Financial management for the financially vulnerable

Following these helpful steps could set you on the right path to better financial management skills, and stronger financial resilience.

In 2023, it was reported that 2.5 million households were at high risk of vulnerability. The Financial Conduct Authority's 2022 Financial Lives Survey also illuminated this issue, revealing that 47% of UK adults exhibited at least one characteristic of vulnerability. These individuals are often caught in a precarious financial balance, where life events like job loss, divorce, serious illness, or mental health conditions can swiftly tip the scales towards instability.

But there is hope, and it is possible to turn your financial help around. Following these helpful steps could set you on the right path to better financial management skills, and stronger financial resilience.

Consider open banking

Amid these challenges, open banking technology is a promising solution. By allowing customers to share their financial data securely with third-party providers, open banking offers a new way for people to manage their finances more effectively. They can also help financially vulnerable people to improve their financial education and manage their budgets and debts more efficiently.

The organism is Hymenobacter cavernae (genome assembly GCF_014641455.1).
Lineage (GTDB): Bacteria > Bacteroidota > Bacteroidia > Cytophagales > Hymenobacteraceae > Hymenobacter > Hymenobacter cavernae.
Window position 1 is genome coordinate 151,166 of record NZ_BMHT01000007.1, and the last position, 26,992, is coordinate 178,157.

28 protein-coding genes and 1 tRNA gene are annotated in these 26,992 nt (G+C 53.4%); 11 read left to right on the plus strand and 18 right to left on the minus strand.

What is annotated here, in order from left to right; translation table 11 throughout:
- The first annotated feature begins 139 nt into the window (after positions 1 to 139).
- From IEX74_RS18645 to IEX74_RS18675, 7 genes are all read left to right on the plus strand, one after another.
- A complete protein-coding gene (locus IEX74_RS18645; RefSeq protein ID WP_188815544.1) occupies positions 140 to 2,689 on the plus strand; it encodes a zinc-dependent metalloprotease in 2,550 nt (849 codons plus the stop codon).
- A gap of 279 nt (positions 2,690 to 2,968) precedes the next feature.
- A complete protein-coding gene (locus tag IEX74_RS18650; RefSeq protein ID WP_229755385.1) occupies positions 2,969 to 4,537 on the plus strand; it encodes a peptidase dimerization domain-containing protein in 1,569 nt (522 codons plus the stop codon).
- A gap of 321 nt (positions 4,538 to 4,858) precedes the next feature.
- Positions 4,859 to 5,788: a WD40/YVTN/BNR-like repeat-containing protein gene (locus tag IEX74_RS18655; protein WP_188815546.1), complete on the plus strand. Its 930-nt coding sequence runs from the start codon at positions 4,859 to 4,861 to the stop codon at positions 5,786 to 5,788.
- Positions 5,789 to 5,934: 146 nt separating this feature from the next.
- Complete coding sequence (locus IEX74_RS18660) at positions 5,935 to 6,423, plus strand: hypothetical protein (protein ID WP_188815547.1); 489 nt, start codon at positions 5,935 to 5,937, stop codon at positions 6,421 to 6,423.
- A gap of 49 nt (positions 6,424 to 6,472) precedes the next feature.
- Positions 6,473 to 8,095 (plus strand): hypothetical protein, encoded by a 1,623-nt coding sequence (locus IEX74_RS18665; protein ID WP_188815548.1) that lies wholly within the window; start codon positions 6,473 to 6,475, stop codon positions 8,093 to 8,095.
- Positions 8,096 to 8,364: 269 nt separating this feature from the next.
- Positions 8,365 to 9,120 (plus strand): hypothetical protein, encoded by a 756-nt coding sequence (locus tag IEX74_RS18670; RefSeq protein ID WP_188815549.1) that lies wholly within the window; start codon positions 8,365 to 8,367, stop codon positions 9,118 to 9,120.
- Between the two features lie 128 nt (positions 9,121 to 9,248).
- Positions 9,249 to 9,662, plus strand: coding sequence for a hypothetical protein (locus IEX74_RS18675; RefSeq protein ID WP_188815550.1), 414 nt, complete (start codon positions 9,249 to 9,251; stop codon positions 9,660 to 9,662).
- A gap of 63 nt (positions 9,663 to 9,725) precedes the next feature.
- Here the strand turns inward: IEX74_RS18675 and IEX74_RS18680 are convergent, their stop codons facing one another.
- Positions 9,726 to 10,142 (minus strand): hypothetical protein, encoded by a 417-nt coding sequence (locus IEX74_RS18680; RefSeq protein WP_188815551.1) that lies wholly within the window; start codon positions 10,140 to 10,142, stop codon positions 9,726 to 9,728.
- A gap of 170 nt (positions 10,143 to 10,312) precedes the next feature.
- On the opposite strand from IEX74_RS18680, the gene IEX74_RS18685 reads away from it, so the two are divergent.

It can provide a detailed view of an individual's spending habits, identifying patterns that may signal financial distress, such as erratic spending or reliance on high-cost credit. These technologies can also simulate the future impact of cost-of-living increases on an individual's finances, offering a clearer picture of potential vulnerabilities that could lie ahead.

Complete benefit checks

Financially vulnerable individuals need to check for benefit eligibility. If valid, they can receive all the financial support they're entitled to. You can use benefit checkers to confirm your eligibility for government benefits and support schemes, such as Universal Credit, Housing Benefit, or Council Tax Reduction.

You can also utilise free debt advice services offered by organisations like Citizens Advice and StepChange for personalised advice.

Food and essentials

Plan meals in advance to reduce food waste and costs. Buying store brands and shopping for discounts can also save money. You could also use community resources like food banks if necessary. The Trussell Trust network offers support across the UK. Check their website for details on your nearest food bank.

Avoid high cost credit

Be cautious of payday loans and high-interest credit options, as they can lead to debt spirals. Consider credit unions for lower-cost borrowing options if necessary.

Community and support networks

Engage with local community groups and online forums for support, advice, and sharing resources. Mental health support is also crucial, and organisations like Mind offer resources for those struggling with financial stress.

Looking for professional advice and ethical financial support? At Great Western Credit Union, we are committed to serving our local people, businesses and economy. We believe in making finance more inclusive and accessible so nobody is left behind. To find out more about how we could help improve your financial resilience, email us at or visit

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Posted on
05 June 2024